Nigeria and hate speeches

Nigeria’s Vice President, Yemi Osinbajo

If the Federal Government has its way, hate speeches will henceforth be classified as terrorist activity and offenders will be punished by a proposed law of the land.

This view was expressed recently by Vice President Yemi Osinbajo when he declared open the security retreat of the National Economic Council in Abuja. Minister for the Interior, Lt. General Abdulrahman Dambazzau also expressed similar sentiments and assured the nation that the office of the Attorney-General would soon submit a bill to the National Assembly that aims to curtail hate speeches. This is understandable.

The last six months have seen an unusual increase in the number of provocative statements emanating from different sections of the country. Most of the hate speeches have been directed at ethnic groups and/or religion. Currently, there is an incendiary song against the Igbo in circulation on Social Media. In reaction to the activities of the Independent Peoples of Biafra (IPOB) and Movement for the Actualization of the Sovereign State of Biafra (MASSOB), some Arewa youngsters had given an ultimatum to Igbo resident in the north to leave the Northern region by October 1. Nnamdi Kanu, self-acclaimed leader of IPOB has also been making some inflammatory speeches about the Nigerian state. A Niger Delta group has also threatened non-indigenes living in that region to evacuate before October. There is enough reason therefore for the government to be worried about hate speeches. Such speeches are capable of destabilising the nation.

It may be academic to ask questions on how Nigeria suddenly degenerated into this quagmire. Different persons and groups seem to be contesting the very soul of the country. Promoting hate has suddenly become a fashionable phenomenon which everyone thought was over with the Nigeria-Biafra Civil War. While some could be said to be mere posturing, others indeed seem to have nefarious intentions. There have also been loud and strident calls for the nation’s financial and political systems to be re-structured. As things stand, there are doubts whether the Federal Government has put enough security measures in place to ensure that Nigerians are free to pursue their dreams in any part of the country without let or hindrance.

Hate speeches are dangerous. Often, they start as an idea by one person or a group. Gradually through repetition and dissemination, the arcane view is reinforced and acted upon. That is the reason every hate speech must be taken seriously and dealt with according to extant laws. Sadly, there is no evidence that the youth groups which issued the deadly threat to Igbo citizens living in the North have been invited and queried by security forces. This has given impetus to more threats and counter-threats. The security forces should not give the impression that some persons are free to threaten the State without any consequences.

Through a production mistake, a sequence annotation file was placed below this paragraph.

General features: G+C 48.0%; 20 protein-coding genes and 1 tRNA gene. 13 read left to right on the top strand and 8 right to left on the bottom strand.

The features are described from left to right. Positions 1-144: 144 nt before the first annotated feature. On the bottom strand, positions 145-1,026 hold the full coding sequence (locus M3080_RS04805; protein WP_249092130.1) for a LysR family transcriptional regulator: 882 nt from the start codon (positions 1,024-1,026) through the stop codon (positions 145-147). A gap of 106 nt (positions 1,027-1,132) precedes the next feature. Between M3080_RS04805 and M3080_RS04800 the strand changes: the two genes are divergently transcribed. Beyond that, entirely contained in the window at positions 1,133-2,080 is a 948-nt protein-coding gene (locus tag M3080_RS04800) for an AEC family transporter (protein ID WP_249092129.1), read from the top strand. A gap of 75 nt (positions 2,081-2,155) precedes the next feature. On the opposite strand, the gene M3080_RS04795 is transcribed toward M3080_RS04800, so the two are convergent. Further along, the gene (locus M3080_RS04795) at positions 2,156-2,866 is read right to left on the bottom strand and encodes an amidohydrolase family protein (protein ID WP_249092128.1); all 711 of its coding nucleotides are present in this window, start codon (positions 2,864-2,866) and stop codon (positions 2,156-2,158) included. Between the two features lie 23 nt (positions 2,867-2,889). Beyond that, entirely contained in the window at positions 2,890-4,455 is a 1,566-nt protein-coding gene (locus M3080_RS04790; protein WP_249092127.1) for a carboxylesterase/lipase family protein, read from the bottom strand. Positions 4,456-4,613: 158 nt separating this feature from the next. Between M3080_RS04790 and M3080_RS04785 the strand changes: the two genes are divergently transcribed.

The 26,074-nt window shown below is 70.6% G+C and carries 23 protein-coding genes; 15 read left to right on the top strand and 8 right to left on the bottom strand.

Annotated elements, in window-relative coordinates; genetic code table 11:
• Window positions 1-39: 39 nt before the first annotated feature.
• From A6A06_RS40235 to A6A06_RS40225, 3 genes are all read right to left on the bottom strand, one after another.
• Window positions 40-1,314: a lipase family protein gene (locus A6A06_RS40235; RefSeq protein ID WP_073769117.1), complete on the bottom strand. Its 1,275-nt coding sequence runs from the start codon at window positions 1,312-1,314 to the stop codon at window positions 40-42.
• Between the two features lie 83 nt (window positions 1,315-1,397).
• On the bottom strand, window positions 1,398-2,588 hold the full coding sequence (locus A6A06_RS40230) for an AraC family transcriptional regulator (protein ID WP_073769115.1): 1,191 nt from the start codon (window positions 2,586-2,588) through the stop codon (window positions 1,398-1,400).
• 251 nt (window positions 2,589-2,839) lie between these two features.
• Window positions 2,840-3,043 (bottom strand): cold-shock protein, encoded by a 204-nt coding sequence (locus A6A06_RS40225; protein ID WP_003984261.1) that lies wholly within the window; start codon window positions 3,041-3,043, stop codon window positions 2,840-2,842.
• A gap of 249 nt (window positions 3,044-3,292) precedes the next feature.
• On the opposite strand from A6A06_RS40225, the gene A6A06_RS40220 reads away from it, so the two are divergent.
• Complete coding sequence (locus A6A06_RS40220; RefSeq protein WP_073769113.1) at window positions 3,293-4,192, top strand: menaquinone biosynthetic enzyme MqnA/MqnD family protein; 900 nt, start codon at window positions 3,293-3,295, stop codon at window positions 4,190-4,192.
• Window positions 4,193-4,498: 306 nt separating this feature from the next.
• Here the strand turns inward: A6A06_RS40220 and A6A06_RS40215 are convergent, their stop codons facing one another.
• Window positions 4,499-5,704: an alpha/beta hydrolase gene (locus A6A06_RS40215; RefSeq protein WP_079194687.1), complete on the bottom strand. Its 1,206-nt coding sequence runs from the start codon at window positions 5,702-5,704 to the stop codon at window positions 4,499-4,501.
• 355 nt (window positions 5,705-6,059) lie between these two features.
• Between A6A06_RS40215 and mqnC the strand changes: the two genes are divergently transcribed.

Beyond passing laws that will criminalise hate speeches, the government should not by design or default encourage extreme behaviour. The notion of the modern state is still in a flux, subject to tinkering as time and circumstances dictate. Even the Constitution of the United States of America, the bastion of democracy, has accepted 27 amendments over the years. There is nothing therefore sacrosanct in the 1999 Constitution of the Federal Republic of Nigeria that cannot and should not be exposed to debate. An atmosphere of peace and freedom to express views as enshrined in the constitution guarantees freedom of speech. But it does not encourage speeches that could inflame passions and lead to a breakdown of law and order.

Working in concert with the National Assembly, the Executive arm should submit anti-hate bills. When passed, that is, if current sections of the Constitution do not make such speeches offensive, they become the laws of the land. Cultural and political leaders should rein in their wards or followers and supporters during these trying days in the nation’s history. They should all remember that if there is an implosion there is no predicting the shape of events to come. The Rwanda example is a case in point. Also, when the Nigeria-Biafra War broke out in 1967, nobody predicted it would last 30 bloody months of waste and destruction of life and property. Opinion leaders should, therefore, rise to the occasion and ensure that such incendiary speeches are not allowed in the public space.

On its part, the Federal Government should take steps to douse tension in the land. In other words, the Federal Government should not make statements that could provoke or promote fears that the quasi-unitary government which is currently in operation and which under-develops the country is cast in stone.

Finally, hate speeches should strictly be outlawed. Leaders should be requested to appeal to their followers not to inflame passions as a conflagration will not benefit anybody. The government, however, should not misinterpret disagreement with its official position as being synonymous with hate. A fine line should be drawn between the divergence of opinion and hate speech. The overall interest and survival of the nation should be the primary concern of all stakeholders.

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